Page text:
Item #3859 Vanguard. Volume One, Number 10. Keith St. Clare.
Vanguard. Volume One, Number 10.
Vanguard. Volume One, Number 10.
Vanguard. Volume One, Number 10.

Vanguard. Volume One, Number 10.

San Francisco: Vanguard Publications, [1967]. Stapled self-wrappers printed in green and dark brown; yellow leaves printed in green, brown, red and black. Pp. [36]. Very good, with only light toning to wrapper edges.

This is an issue of an important magazine from the late 1960's gay liberation movement and especially its development in San Francisco. Founded by Jean-Paul Marat and Keith St. Clare, the magazine was the offshoot production of a group of the same name which sought to educate and politically organize LGBTQ+ youth in the Tenderloin district. The Vanguard group began its mission in 1965 and later became affiliated with Glide Church, but fell apart in early 1967 due to infighting; afterward, some members of the group came together again to form The Gay and Lesbian Center.

The magazine outlived the organization, and in many ways appears to have vastly expanded the original aims of the latter. This issue of the magazine in particular explicitly marks the ideological shift then occurring in the gay movement from homophile activism to gay liberation, and the necessity of proclaiming common cause with other liberation movements:

“We suspect that progress for the movement involves repairing legislation and opening public opinion, but the most central issue is the expansion of each of us as total people. Therefore, several dissident elements of the homophile community are deciding to publicly acclaim their dissatisfaction with this futile search for anonymity or ‘acceptance’ and to proclaim their personal freedom. By its very nature, the Vanguard hopes to remain near the spearhead of this probing dissatisfaction . . . We do feel that the homosexual group – as a minority faction – has an inherent similarity to other oppressed minorities and a collective interest in other minority rights activities. It behooves especially the more flagrant, outrageous homosexuals and those who don’t have any hangups about it to consistently become involved in the pursuit of individual rights not only for their immediate needs but also for the personal freedom of others.”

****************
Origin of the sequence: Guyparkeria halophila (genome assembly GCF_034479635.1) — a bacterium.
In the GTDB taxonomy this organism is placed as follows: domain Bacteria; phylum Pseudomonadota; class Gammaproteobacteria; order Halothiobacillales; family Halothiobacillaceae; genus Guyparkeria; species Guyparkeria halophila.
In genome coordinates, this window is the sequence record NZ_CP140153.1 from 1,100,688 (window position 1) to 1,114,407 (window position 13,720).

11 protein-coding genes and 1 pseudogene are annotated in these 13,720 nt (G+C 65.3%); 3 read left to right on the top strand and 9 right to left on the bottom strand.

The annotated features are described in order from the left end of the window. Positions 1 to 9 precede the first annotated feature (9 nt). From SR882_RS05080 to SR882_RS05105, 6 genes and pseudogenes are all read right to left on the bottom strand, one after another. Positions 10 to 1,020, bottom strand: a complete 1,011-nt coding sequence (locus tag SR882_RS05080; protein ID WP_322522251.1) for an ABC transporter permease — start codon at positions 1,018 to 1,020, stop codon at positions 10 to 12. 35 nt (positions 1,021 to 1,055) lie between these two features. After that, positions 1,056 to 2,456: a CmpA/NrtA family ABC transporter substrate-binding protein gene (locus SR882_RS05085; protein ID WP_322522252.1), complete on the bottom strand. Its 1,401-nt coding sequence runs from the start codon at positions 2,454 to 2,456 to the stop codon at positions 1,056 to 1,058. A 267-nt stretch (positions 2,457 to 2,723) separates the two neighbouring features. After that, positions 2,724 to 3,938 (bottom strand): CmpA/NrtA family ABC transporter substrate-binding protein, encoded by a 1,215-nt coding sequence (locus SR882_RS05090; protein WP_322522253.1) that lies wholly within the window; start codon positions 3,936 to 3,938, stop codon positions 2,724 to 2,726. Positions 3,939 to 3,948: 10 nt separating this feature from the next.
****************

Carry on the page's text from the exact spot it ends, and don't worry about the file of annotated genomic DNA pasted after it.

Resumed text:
Although the magazine took a strong stance in favor of the new liberationist ideology, the editors maintained their commitment to “continue offering both the conformist and the radical an equal opportunity to express any literate opinion.” Not surprisingly, then, this issue featured articles, poems and essays (some reprinted from other publications) on topics ranging from police violence against the gay community to bisexuality, drug use, hippies, Black arts and culture, classical gay erotology, the meaning of love, and enlightenment. Also included are a humorous book review on oral sex purportedly written by a prudish librarian from Mississippi, an interview with Walter Bowart, editor of the East Village Other, and numerous advertisements for other gay publications, gay businesses, etc.

OCLC locates two holdings, at the University of Miami and the National Library of Australia, and we note one more, at the William Way LGBT Community Center. Very good. Item #3859

Price: $300.00

See all items in LGBTQ+, Periodicals
See all items by